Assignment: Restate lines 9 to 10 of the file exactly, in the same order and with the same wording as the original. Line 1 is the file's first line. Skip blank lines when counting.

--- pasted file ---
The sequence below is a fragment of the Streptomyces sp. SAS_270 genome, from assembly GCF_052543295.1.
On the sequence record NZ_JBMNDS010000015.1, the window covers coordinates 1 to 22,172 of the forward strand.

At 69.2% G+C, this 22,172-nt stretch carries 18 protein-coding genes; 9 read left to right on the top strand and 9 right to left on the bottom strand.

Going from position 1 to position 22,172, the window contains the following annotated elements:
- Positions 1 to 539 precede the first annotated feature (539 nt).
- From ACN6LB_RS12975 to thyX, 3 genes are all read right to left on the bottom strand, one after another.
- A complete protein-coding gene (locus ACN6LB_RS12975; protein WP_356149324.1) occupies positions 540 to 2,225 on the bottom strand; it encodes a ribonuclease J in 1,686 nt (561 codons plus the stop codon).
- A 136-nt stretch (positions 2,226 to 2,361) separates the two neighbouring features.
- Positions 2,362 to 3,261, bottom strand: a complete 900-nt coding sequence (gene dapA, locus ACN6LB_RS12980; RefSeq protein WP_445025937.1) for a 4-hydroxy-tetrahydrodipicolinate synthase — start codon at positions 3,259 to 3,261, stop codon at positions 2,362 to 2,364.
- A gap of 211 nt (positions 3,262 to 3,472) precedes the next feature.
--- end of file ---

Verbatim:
- Positions 2,362 to 3,261, bottom strand: a complete 900-nt coding sequence (gene dapA, locus ACN6LB_RS12980; RefSeq protein WP_445025937.1) for a 4-hydroxy-tetrahydrodipicolinate synthase — start codon at positions 3,259 to 3,261, stop codon at positions 2,362 to 2,364.
- A gap of 211 nt (positions 3,262 to 3,472) precedes the next feature.